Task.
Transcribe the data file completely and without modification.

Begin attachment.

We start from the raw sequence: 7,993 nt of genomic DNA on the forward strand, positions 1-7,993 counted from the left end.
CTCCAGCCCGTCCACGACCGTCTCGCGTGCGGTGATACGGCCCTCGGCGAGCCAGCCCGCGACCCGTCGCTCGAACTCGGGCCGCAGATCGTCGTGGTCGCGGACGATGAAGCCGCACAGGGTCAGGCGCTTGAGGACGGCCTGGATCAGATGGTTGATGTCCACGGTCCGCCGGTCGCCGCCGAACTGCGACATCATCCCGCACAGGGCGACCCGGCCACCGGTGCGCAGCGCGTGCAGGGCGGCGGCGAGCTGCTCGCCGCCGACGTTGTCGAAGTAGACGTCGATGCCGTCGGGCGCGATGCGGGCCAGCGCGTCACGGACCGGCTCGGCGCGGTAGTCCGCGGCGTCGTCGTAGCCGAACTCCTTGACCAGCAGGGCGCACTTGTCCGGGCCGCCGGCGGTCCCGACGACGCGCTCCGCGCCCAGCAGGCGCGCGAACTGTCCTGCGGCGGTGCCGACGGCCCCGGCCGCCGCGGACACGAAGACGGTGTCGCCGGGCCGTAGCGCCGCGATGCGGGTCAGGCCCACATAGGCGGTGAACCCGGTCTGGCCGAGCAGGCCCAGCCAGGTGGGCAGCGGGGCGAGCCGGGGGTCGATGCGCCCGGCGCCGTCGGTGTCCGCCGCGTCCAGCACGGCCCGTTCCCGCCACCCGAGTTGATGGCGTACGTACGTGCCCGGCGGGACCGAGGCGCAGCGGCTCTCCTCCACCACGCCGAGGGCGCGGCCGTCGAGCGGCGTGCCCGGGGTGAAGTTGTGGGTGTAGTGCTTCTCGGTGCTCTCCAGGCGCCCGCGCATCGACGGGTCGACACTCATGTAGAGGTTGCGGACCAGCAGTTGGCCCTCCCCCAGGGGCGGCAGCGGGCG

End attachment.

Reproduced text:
We start from the raw sequence: 7,993 nt of genomic DNA on the forward strand, positions 1-7,993 counted from the left end.
CTCCAGCCCGTCCACGACCGTCTCGCGTGCGGTGATACGGCCCTCGGCGAGCCAGCCCGCGACCCGTCGCTCGAACTCGGGCCGCAGATCGTCGTGGTCGCGGACGATGAAGCCGCACAGGGTCAGGCGCTTGAGGACGGCCTGGATCAGATGGTTGATGTCCACGGTCCGCCGGTCGCCGCCGAACTGCGACATCATCCCGCACAGGGCGACCCGGCCACCGGTGCGCAGCGCGTGCAGGGCGGCGGCGAGCTGCTCGCCGCCGACGTTGTCGAAGTAGACGTCGATGCCGTCGGGCGCGATGCGGGCCAGCGCGTCACGGACCGGCTCGGCGCGGTAGTCCGCGGCGTCGTCGTAGCCGAACTCCTTGACCAGCAGGGCGCACTTGTCCGGGCCGCCGGCGGTCCCGACGACGCGCTCCGCGCCCAGCAGGCGCGCGAACTGTCCTGCGGCGGTGCCGACGGCCCCGGCCGCCGCGGACACGAAGACGGTGTCGCCGGGCCGTAGCGCCGCGATGCGGGTCAGGCCCACATAGGCGGTGAACCCGGTCTGGCCGAGCAGGCCCAGCCAGGTGGGCAGCGGGGCGAGCCGGGGGTCGATGCGCCCGGCGCCGTCGGTGTCCGCCGCGTCCAGCACGGCCCGTTCCCGCCACCCGAGTTGATGGCGTACGTACGTGCCCGGCGGGACCGAGGCGCAGCGGCTCTCCTCCACCACGCCGAGGGCGCGGCCGTCGAGCGGCGTGCCCGGGGTGAAGTTGTGGGTGTAGTGCTTCTCGGTGCTCTCCAGGCGCCCGCGCATCGACGGGTCGACACTCATGTAGAGGTTGCGGACCAGCAGTTGGCCCTCCCCCAGGGGCGGCAGCGGGCG